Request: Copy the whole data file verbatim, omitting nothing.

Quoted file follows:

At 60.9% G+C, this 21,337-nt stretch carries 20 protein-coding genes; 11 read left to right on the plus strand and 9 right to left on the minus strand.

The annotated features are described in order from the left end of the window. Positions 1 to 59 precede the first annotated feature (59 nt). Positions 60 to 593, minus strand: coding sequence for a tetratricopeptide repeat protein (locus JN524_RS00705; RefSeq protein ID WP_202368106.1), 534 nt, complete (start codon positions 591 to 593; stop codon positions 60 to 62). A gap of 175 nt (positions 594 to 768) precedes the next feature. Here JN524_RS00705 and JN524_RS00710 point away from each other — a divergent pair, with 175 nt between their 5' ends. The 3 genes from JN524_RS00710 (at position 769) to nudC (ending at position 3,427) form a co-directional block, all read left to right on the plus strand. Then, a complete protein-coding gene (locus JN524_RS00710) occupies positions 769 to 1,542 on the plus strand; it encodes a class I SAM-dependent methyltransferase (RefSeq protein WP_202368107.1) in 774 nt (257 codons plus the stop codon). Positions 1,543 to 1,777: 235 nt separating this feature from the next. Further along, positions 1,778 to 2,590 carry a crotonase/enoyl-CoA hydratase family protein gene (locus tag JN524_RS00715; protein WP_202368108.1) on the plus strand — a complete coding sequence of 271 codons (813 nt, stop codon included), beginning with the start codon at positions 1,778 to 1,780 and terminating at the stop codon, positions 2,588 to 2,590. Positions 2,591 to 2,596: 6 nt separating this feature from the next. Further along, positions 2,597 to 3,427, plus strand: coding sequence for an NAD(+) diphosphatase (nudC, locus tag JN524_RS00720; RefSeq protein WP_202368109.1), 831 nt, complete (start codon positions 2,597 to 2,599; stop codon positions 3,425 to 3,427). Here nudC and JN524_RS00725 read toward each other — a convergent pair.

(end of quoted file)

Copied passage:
At 60.9% G+C, this 21,337-nt stretch carries 20 protein-coding genes; 11 read left to right on the plus strand and 9 right to left on the minus strand.

The annotated features are described in order from the left end of the window. Positions 1 to 59 precede the first annotated feature (59 nt). Positions 60 to 593, minus strand: coding sequence for a tetratricopeptide repeat protein (locus JN524_RS00705; RefSeq protein ID WP_202368106.1), 534 nt, complete (start codon positions 591 to 593; stop codon positions 60 to 62). A gap of 175 nt (positions 594 to 768) precedes the next feature. Here JN524_RS00705 and JN524_RS00710 point away from each other — a divergent pair, with 175 nt between their 5' ends. The 3 genes from JN524_RS00710 (at position 769) to nudC (ending at position 3,427) form a co-directional block, all read left to right on the plus strand. Then, a complete protein-coding gene (locus JN524_RS00710) occupies positions 769 to 1,542 on the plus strand; it encodes a class I SAM-dependent methyltransferase (RefSeq protein WP_202368107.1) in 774 nt (257 codons plus the stop codon). Positions 1,543 to 1,777: 235 nt separating this feature from the next. Further along, positions 1,778 to 2,590 carry a crotonase/enoyl-CoA hydratase family protein gene (locus tag JN524_RS00715; protein WP_202368108.1) on the plus strand — a complete coding sequence of 271 codons (813 nt, stop codon included), beginning with the start codon at positions 1,778 to 1,780 and terminating at the stop codon, positions 2,588 to 2,590. Positions 2,591 to 2,596: 6 nt separating this feature from the next. Further along, positions 2,597 to 3,427, plus strand: coding sequence for an NAD(+) diphosphatase (nudC, locus tag JN524_RS00720; RefSeq protein WP_202368109.1), 831 nt, complete (start codon positions 2,597 to 2,599; stop codon positions 3,425 to 3,427). Here nudC and JN524_RS00725 read toward each other — a convergent pair.